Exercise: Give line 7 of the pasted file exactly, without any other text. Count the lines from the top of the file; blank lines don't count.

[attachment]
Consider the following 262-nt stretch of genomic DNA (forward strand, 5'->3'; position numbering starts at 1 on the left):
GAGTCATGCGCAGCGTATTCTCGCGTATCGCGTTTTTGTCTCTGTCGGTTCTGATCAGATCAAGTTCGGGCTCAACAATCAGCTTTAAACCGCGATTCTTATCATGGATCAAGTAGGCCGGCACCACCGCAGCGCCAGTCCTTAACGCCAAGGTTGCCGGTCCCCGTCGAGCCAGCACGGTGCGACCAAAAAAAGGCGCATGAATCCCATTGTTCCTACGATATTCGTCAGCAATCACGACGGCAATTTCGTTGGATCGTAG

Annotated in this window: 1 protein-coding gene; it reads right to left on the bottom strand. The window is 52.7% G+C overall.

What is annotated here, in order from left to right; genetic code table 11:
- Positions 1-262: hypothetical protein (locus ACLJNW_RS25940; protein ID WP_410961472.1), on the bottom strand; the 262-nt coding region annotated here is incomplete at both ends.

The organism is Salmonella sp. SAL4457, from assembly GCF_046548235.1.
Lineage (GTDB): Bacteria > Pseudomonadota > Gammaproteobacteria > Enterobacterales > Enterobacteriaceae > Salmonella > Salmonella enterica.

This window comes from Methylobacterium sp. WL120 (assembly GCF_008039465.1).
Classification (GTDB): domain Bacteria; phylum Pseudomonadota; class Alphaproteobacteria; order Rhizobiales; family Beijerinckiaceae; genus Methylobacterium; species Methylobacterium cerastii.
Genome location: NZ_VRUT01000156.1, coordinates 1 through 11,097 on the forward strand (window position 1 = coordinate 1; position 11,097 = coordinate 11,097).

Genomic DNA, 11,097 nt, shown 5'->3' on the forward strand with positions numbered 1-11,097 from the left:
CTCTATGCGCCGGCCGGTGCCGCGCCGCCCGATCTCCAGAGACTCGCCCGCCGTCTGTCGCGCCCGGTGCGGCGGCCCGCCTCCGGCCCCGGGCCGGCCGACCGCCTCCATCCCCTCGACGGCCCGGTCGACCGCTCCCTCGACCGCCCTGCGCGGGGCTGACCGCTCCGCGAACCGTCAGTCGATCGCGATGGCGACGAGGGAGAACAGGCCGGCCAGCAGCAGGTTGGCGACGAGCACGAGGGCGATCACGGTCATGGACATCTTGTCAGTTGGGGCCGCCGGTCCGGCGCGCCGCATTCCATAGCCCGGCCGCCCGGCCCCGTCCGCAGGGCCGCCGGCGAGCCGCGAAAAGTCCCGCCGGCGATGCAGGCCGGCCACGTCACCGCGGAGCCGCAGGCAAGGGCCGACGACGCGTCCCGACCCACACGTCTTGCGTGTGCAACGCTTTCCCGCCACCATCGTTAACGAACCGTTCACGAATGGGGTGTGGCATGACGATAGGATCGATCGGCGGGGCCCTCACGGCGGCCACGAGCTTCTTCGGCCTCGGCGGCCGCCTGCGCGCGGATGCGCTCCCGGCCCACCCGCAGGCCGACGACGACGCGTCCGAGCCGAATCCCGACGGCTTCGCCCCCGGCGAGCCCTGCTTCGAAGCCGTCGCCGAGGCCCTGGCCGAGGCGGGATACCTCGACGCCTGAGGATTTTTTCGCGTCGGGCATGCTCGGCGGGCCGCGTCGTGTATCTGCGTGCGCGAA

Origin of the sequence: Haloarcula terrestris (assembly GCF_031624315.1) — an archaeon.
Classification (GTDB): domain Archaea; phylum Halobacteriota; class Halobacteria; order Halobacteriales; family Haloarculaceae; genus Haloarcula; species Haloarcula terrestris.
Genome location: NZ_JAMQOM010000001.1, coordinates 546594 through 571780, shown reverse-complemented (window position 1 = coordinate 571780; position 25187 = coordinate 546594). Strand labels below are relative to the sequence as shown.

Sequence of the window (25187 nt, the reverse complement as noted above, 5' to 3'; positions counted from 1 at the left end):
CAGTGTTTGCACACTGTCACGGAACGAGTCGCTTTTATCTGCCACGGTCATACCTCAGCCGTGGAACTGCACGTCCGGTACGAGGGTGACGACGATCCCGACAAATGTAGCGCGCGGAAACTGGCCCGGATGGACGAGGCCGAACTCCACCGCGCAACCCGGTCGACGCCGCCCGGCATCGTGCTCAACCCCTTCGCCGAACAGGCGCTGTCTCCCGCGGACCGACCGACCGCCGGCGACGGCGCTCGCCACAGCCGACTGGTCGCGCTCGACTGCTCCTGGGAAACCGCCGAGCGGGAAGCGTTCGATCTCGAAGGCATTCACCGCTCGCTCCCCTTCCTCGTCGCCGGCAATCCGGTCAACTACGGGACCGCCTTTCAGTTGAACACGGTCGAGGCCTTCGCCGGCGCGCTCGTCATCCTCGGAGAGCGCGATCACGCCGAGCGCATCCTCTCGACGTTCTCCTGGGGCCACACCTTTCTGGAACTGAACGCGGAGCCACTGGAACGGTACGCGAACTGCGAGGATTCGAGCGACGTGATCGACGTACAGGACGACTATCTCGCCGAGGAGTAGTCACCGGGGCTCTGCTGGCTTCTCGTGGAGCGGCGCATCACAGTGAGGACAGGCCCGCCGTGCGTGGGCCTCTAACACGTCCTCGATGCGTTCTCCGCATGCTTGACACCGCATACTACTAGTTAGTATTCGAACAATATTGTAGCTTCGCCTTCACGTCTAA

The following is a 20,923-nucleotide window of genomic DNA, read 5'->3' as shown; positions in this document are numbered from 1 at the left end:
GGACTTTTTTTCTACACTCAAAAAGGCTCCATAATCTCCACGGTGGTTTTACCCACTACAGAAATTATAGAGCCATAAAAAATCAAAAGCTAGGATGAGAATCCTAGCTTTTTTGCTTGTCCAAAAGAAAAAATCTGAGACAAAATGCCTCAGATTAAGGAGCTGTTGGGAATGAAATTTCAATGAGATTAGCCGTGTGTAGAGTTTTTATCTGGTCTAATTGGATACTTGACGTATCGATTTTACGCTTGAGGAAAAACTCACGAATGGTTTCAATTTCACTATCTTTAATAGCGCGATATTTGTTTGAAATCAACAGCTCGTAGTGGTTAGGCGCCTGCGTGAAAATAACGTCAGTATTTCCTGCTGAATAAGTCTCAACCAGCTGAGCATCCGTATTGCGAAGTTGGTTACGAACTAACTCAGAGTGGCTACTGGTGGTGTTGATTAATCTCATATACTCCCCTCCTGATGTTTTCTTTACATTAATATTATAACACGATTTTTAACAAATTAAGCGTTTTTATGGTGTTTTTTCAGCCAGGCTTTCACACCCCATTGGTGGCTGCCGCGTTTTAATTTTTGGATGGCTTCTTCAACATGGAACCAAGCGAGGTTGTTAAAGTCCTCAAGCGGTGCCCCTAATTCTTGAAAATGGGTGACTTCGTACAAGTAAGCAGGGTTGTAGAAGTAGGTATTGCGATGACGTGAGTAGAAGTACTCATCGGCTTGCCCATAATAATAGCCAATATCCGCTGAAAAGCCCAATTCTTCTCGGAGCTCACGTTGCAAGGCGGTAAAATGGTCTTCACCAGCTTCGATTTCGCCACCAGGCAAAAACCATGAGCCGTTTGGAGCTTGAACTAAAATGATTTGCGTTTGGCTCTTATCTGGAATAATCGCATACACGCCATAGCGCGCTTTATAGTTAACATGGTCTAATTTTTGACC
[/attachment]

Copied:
Lineage (GTDB): Bacteria > Pseudomonadota > Gammaproteobacteria > Enterobacterales > Enterobacteriaceae > Salmonella > Salmonella enterica.